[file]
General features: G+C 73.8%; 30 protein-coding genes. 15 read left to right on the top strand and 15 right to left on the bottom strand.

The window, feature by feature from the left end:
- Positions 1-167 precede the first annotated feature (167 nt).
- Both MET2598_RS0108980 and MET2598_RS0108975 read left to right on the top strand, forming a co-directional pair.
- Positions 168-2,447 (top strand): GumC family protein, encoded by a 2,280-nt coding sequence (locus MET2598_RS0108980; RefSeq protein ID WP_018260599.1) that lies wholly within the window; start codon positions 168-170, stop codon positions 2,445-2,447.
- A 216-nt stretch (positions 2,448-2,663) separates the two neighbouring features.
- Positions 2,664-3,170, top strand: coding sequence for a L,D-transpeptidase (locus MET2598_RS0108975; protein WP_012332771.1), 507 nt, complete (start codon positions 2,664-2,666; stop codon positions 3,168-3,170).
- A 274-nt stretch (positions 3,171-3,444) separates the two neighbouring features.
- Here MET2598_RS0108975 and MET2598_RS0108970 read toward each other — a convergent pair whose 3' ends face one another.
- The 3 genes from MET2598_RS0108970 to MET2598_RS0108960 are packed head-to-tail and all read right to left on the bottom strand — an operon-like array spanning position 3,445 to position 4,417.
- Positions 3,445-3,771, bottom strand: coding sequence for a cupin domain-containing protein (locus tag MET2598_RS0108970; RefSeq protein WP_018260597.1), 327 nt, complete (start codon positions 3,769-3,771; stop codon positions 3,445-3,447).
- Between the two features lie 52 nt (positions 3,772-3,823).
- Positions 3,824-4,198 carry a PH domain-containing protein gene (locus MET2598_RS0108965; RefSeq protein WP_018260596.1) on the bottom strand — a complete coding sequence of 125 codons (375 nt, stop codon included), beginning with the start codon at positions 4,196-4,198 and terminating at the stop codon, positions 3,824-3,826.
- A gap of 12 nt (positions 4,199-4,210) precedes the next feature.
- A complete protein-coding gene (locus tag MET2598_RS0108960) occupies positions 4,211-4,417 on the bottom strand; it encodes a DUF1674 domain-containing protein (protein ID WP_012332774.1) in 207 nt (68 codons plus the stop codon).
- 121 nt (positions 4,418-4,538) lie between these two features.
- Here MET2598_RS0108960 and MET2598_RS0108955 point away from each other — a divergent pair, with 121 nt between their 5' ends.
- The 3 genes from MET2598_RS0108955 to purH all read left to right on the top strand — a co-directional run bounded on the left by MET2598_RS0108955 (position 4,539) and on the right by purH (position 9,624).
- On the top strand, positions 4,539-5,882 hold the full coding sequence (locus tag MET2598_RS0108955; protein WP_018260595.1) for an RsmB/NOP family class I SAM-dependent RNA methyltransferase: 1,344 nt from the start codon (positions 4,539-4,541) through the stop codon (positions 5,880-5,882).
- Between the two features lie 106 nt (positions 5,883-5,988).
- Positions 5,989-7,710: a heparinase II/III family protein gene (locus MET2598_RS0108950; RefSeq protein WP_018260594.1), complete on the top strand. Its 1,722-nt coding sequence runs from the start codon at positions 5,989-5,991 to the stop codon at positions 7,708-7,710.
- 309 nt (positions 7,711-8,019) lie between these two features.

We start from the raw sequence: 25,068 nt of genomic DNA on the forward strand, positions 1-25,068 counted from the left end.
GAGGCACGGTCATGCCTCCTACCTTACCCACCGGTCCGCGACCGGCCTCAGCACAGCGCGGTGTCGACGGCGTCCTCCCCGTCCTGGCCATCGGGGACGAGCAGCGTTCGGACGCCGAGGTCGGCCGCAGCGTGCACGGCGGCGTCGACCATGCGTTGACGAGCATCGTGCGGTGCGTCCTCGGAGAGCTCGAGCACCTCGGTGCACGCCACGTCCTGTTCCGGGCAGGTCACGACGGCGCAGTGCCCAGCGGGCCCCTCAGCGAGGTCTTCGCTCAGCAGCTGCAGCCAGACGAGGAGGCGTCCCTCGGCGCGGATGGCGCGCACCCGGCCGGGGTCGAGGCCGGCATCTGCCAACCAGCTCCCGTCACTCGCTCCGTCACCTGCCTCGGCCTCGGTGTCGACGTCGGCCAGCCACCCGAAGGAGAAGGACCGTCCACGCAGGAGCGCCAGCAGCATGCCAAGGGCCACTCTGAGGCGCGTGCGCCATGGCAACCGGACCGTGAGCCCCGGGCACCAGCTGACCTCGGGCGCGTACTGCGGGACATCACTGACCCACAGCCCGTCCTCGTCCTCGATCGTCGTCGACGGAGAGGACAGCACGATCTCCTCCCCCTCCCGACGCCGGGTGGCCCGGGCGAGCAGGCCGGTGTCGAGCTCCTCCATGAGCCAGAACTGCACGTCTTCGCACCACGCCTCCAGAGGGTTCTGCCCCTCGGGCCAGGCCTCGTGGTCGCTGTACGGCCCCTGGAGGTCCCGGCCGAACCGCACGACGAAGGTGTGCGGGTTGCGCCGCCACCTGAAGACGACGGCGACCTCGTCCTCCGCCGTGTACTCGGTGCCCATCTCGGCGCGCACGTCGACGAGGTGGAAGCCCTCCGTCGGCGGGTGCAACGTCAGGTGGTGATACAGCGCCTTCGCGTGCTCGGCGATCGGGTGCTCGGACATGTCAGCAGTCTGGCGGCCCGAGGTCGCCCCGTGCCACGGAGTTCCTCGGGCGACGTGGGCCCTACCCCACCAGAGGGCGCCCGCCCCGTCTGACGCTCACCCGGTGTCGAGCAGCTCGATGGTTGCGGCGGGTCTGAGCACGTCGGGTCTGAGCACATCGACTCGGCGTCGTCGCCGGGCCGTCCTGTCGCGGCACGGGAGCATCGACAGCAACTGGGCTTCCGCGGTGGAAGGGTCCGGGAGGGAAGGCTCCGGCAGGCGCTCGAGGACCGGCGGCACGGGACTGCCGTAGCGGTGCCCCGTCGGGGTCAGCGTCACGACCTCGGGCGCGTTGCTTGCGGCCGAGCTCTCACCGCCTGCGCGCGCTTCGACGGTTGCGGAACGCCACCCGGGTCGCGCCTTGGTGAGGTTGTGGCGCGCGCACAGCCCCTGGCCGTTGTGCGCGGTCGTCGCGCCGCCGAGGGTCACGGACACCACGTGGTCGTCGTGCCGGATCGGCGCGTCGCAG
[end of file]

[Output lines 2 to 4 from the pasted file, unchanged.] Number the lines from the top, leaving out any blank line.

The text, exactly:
The window, feature by feature from the left end:
- Positions 1-167 precede the first annotated feature (167 nt).
- Both MET2598_RS0108980 and MET2598_RS0108975 read left to right on the top strand, forming a co-directional pair.